Councilman Shamau Shareef said that the council decision came in response to a number of request from Malé City residents.

“This is what the people want. The former government discontinued the permissions to operate such places citing criminal activity and instability in the city. But now we have an elected government, and we think it should be reconsidered now,” said Shamau.

He noted that council have now been tasked with issuing trade permits for the city and it is in the council’s mandate under the Decentralisation Act to address this issue.

But the Ministry of Economic Development has today said that the issuing of trade permits was delegated to the council under a memorandum of understand with the ministry, which does not allow issuing 24 hour license.

“The government decided to end the running of 24 hour businesses. From that point the procedure for issuing trade permits were changed. City council have been tasked with issuing permits under those procedures,” the ministry’s Director General Usman Shakir was quoted as saying in Haveeru.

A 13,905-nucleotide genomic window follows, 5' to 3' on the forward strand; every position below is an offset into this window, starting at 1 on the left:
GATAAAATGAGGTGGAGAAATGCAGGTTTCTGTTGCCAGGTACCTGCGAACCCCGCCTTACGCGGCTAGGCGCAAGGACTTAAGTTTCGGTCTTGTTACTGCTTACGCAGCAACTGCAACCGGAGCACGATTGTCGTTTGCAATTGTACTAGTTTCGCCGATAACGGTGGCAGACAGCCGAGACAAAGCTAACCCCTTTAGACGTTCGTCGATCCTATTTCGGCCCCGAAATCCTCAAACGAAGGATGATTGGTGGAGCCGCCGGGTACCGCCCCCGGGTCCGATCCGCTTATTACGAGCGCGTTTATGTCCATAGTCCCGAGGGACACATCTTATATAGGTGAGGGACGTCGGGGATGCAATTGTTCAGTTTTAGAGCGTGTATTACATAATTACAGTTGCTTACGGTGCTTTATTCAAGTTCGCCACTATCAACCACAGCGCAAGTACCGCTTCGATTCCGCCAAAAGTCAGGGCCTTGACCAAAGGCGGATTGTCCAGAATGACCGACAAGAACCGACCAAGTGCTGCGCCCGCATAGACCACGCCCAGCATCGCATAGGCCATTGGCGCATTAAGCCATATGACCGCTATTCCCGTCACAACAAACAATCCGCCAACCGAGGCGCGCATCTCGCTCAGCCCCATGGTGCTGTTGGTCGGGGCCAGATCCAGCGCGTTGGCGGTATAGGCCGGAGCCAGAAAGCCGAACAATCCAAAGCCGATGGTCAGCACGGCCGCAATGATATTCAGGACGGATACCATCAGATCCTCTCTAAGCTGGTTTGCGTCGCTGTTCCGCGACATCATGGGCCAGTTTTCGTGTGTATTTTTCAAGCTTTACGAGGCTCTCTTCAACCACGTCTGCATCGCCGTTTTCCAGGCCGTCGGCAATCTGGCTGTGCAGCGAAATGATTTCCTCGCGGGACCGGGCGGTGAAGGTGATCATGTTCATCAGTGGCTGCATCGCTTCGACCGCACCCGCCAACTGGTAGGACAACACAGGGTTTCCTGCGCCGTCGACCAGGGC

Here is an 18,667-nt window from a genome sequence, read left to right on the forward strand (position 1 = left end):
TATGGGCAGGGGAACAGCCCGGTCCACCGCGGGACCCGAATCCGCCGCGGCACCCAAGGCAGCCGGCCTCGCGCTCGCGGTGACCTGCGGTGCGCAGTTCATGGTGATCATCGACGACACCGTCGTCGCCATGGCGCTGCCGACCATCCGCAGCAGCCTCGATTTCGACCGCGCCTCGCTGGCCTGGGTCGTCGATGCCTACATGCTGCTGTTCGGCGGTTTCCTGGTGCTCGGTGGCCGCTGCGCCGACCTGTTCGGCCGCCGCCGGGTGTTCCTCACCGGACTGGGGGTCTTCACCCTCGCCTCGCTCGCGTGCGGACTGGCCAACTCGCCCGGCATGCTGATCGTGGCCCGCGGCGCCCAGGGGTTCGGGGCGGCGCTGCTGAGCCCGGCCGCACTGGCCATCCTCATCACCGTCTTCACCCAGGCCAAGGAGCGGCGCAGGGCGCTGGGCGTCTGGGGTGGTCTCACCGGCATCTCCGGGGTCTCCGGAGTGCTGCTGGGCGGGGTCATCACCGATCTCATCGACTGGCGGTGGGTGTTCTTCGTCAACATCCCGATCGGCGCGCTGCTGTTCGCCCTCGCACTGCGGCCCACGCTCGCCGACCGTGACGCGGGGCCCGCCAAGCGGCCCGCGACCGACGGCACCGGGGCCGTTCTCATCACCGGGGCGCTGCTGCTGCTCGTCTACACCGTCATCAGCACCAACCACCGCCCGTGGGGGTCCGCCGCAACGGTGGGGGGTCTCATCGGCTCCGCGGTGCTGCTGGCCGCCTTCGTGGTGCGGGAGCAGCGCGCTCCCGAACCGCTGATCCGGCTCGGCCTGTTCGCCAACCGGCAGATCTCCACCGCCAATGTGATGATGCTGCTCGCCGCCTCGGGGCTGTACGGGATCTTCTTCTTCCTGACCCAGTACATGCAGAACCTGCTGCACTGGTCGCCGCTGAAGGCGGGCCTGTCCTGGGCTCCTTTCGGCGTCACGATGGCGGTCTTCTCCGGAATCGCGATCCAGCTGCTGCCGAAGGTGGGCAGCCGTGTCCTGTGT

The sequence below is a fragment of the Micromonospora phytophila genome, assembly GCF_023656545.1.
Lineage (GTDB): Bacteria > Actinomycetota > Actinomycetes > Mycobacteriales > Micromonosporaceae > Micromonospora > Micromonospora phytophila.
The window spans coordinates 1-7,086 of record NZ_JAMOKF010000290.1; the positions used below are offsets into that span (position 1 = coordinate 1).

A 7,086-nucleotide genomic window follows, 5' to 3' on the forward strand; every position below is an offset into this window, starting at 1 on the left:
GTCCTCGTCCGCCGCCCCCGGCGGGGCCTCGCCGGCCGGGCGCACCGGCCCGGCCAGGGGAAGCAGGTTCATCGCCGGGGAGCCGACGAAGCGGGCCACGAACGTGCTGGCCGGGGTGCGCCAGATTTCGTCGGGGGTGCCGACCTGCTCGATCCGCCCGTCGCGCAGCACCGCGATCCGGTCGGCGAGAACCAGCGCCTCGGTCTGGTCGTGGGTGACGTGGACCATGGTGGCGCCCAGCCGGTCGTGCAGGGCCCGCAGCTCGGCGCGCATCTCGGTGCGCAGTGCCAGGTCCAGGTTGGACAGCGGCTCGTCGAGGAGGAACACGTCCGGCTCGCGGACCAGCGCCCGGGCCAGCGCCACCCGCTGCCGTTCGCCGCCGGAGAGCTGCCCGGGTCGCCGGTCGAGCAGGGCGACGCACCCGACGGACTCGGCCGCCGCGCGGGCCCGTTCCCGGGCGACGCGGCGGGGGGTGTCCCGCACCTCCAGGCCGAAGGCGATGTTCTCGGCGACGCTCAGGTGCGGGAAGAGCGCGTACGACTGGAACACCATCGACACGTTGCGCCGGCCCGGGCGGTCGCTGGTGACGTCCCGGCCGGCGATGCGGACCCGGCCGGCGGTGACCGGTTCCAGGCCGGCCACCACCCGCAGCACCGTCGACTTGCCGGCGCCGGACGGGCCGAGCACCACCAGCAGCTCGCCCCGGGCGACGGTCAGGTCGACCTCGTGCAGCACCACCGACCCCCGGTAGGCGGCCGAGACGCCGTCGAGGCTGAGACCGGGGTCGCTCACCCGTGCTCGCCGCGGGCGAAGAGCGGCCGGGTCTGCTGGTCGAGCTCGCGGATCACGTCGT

Shakir said that the government has not yet changed it’s position on allowing 24 hour businesses, and warned that the ministry will take action if any such permission is issued.

Responding to the ministry’s statement Councilman Shamau said that there are “some barriers” in implementing the decision, but the council is willing to overcome these issues by discussing it with the ministry.

“We will do whatever it takes. This is the capital city, and there are 24 hours ferries operating, people coming from other islands, people are working round the clock. There should be some way for them to eat or buy things they need. We are talking about basic necessities of the people,” he said.

President Mohamed Nasheed’s government decided to issue permits for 24 hour businesses in December 2010. After the change in government, Dr Mohamed Waheed’s administration in October 2012 decided to put an end to these opening hours.

The ministry’s official reason for decision was national security concerns. There was a high level of concern about increasing rates at the time, particularly with political instability and the murder of MP Dr Afrasheem Ali within the same month.